Do you trust your private doctor? I do and if I don’t, I find another one. Why should comp be any different? Why would I lose the right to choose my doctor if I got hurt at the job? That’s my first point. The next one is unless the doctor you have lacks the knowledge of treating you, then why wouldn’t they be the best judge of your treatment course and be the presumption of correctness? Just because the employer is paying for the treatment doesn’t mean people should lose rights. The employer is paying for insurance so that they don’t get sued by everyone that gets injured on the job. It’s to both parties’ benefit, but I find it ridiculous that your rights and interests are less if you fall and break your leg at work then at home.

Barney5, “unscrupulous” as defined “having or showing no moral principles; not honest or fair.” There are ethical boards such as the medical board, etc., and laws that can and do address such behavior. SB 863 took a political sledge hammer to specific issue-based problems that anyone in this business could have fixed with a scalpel. Everyone knows 863 was a disgraceful political ploy for a penny tax.

Anyhow, if I was working on the outside (and inside of this business) and someone asked me if I would sign a petition that I as a worker in California that was injured have the right to choose and maintain my own doctor I would sign and vote for it. The same with restoring the presumption of correctness. I tried getting some parties interested in getting this on the ballot years ago but the price was too high. I was told to show up with a million dollars in 2-4 months. My interested parties had been tapped out by the lien activation fight. It was the wrong fight to fight. The real fight was over turning the political disaster known as SB 863 by ballot.
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Re: IMR - A Civil Rights Violation (California) (California) (Ca

Postby Barney5 on Wed Oct 16, 2019 6:52 am

Carmenta I agree there is a big problem with UR and IMR. I have written about it on this forum. My concern is the unscrupulous physicians who have and would run amok if they had free rain, and more patients would be subjected to medically unnecessary testings and procedures. You may not be familiar with CA State Medical Board but in my opinion it is as effective as IMR.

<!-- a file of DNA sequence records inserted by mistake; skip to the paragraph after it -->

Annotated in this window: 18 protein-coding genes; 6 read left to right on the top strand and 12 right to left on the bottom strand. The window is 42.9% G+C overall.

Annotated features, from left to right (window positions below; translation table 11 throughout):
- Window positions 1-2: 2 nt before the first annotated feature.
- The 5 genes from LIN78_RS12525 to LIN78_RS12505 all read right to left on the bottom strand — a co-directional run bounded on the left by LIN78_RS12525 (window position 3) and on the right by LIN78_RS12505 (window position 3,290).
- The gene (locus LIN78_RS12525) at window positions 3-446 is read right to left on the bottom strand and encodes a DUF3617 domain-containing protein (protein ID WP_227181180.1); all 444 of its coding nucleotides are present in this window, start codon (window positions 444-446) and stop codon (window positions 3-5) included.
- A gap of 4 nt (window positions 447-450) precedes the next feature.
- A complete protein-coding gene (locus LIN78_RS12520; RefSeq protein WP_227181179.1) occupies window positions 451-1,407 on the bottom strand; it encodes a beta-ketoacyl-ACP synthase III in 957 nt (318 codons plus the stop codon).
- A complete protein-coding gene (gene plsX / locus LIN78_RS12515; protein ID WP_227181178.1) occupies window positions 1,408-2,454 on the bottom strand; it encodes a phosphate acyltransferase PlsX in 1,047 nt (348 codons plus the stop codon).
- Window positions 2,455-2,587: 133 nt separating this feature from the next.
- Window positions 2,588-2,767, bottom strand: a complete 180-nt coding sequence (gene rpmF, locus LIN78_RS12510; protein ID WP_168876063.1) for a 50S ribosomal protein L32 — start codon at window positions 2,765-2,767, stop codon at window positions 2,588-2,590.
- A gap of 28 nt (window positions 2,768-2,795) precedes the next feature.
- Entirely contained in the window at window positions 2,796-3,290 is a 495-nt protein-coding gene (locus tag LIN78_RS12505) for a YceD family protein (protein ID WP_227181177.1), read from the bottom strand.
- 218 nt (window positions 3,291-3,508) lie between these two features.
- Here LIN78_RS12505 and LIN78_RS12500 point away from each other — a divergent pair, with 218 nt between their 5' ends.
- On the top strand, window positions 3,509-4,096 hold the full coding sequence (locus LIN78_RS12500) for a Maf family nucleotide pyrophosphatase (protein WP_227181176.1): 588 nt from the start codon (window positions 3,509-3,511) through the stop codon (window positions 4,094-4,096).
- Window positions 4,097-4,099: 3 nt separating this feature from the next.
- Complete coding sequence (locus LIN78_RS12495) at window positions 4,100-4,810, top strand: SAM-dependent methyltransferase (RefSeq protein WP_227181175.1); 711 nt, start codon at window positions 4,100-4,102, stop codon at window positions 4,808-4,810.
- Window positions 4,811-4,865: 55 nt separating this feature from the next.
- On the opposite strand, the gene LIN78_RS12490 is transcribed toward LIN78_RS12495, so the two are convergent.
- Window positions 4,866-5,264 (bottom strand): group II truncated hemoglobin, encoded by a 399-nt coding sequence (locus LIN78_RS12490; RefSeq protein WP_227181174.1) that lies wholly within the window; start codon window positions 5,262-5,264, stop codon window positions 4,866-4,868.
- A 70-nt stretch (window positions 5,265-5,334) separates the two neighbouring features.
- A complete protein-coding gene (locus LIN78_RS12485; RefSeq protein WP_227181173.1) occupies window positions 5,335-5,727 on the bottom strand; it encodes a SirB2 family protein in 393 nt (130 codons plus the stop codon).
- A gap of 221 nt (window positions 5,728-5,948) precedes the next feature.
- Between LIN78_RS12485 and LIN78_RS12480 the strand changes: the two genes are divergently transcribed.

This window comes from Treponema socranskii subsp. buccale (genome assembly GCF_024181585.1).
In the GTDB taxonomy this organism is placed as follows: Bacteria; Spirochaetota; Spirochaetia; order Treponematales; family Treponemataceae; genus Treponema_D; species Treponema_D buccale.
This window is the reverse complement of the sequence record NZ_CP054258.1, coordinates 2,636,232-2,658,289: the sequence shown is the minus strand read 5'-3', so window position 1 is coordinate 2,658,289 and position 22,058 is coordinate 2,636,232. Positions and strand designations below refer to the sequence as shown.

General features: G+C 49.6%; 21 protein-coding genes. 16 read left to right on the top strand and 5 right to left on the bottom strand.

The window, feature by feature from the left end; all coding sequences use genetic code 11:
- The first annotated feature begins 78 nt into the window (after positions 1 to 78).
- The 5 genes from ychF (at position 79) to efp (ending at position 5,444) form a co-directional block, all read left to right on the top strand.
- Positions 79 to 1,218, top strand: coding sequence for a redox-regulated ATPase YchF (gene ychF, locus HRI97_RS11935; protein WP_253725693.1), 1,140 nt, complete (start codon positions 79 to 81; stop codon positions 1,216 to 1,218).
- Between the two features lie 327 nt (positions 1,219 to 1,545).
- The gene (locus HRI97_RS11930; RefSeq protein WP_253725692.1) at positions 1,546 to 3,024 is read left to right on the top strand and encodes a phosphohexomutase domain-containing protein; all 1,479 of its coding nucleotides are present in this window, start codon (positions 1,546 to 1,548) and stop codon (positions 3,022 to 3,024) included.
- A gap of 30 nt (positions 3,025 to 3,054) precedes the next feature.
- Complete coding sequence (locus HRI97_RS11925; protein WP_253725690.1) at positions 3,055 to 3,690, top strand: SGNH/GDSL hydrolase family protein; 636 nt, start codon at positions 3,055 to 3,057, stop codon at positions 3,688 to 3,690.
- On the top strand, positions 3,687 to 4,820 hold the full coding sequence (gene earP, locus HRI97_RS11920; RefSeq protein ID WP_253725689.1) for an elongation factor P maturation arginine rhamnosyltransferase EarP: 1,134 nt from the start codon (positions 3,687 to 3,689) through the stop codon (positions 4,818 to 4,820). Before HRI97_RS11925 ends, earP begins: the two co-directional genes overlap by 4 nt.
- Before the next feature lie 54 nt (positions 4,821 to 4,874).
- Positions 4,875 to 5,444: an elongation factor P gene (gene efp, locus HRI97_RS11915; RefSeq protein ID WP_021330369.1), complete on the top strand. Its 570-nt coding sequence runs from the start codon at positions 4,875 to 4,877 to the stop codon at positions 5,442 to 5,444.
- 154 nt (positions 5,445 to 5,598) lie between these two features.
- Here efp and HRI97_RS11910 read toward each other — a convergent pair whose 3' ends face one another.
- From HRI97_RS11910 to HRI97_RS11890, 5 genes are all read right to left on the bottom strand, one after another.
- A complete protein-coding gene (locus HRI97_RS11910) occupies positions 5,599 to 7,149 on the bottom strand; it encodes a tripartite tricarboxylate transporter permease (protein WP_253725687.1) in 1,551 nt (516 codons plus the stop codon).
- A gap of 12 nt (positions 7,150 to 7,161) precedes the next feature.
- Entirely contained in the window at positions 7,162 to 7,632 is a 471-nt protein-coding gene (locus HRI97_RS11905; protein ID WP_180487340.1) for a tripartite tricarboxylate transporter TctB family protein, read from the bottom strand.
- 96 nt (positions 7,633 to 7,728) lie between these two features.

It is not about asking the injured worker if they trust their doctor. The physicians who do this type of thing are usually among the most liked doctors out there and patients in general trust them.They are con artists.They present themselves as advocates to injured workers, but are lining their pocketbooks off of doing medically unneccesary testings, treatment and even surgeries on injured workers.

I understand that they have convicted many of the bad apples in this system, but it appears once one is caught they just change the name of the facility and often times continue with the scam. It reminds me of the game hungry hungry hippo.

With that being said when I write these things I am aware MOST physicians are ethical and are treating patients correctly. However there are enough of the bad doctors in this system to cause substantial harm. I do not believe IMR and UR are the answer either. I don't know the answer.

I would like to see CAAA take a stronger stance against these types of medical providers, instead of having them speak at their seminars.
Last edited by Barney5 on Wed Oct 16, 2019 8:23 am, edited 1 time in total.
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Re: IMR - A Civil Rights Violation (California)

Postby jpod on Wed Oct 16, 2019 8:22 am

The biggest problem with your plan is employees already can choose their own doctor. That provision of the labor code has not been changed by the introduction of MPNs, UR or IMR. See CCR 9780.1 Employee's Pre-designation of Personal Physician.

In my thirty plus years I have rarely seen an employee pre-designate and the ones that do come to learn their doctor does not treat workers' compensation patients when the employee does have a claim.